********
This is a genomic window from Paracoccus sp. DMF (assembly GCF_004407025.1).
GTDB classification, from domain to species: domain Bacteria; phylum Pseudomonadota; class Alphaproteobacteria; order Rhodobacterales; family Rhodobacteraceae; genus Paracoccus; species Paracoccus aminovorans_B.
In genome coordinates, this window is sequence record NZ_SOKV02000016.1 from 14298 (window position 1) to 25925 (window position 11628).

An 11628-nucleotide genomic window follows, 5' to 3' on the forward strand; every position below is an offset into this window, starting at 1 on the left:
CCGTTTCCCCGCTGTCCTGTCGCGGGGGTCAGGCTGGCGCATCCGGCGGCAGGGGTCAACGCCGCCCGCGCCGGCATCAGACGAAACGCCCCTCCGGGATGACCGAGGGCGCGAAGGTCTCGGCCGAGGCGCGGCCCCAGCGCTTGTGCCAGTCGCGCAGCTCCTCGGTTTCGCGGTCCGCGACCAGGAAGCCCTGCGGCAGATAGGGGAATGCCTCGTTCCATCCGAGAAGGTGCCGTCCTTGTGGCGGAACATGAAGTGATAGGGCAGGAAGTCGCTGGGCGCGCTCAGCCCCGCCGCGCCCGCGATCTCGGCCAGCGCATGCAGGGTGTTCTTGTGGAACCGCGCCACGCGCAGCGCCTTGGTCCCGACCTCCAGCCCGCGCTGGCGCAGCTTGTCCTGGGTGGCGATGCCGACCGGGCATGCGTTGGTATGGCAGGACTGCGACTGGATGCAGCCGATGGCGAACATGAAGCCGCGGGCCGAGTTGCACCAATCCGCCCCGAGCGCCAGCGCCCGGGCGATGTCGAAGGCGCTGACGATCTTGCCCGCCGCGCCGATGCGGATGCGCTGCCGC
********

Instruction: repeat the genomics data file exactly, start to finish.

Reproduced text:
This is a genomic window from Paracoccus sp. DMF (assembly GCF_004407025.1).
GTDB classification, from domain to species: domain Bacteria; phylum Pseudomonadota; class Alphaproteobacteria; order Rhodobacterales; family Rhodobacteraceae; genus Paracoccus; species Paracoccus aminovorans_B.
In genome coordinates, this window is sequence record NZ_SOKV02000016.1 from 14298 (window position 1) to 25925 (window position 11628).

An 11628-nucleotide genomic window follows, 5' to 3' on the forward strand; every position below is an offset into this window, starting at 1 on the left:
CCGTTTCCCCGCTGTCCTGTCGCGGGGGTCAGGCTGGCGCATCCGGCGGCAGGGGTCAACGCCGCCCGCGCCGGCATCAGACGAAACGCCCCTCCGGGATGACCGAGGGCGCGAAGGTCTCGGCCGAGGCGCGGCCCCAGCGCTTGTGCCAGTCGCGCAGCTCCTCGGTTTCGCGGTCCGCGACCAGGAAGCCCTGCGGCAGATAGGGGAATGCCTCGTTCCATCCGAGAAGGTGCCGTCCTTGTGGCGGAACATGAAGTGATAGGGCAGGAAGTCGCTGGGCGCGCTCAGCCCCGCCGCGCCCGCGATCTCGGCCAGCGCATGCAGGGTGTTCTTGTGGAACCGCGCCACGCGCAGCGCCTTGGTCCCGACCTCCAGCCCGCGCTGGCGCAGCTTGTCCTGGGTGGCGATGCCGACCGGGCATGCGTTGGTATGGCAGGACTGCGACTGGATGCAGCCGATGGCGAACATGAAGCCGCGGGCCGAGTTGCACCAATCCGCCCCGAGCGCCAGCGCCCGGGCGATGTCGAAGGCGCTGACGATCTTGCCCGCCGCGCCGATGCGGATGCGCTGCCGC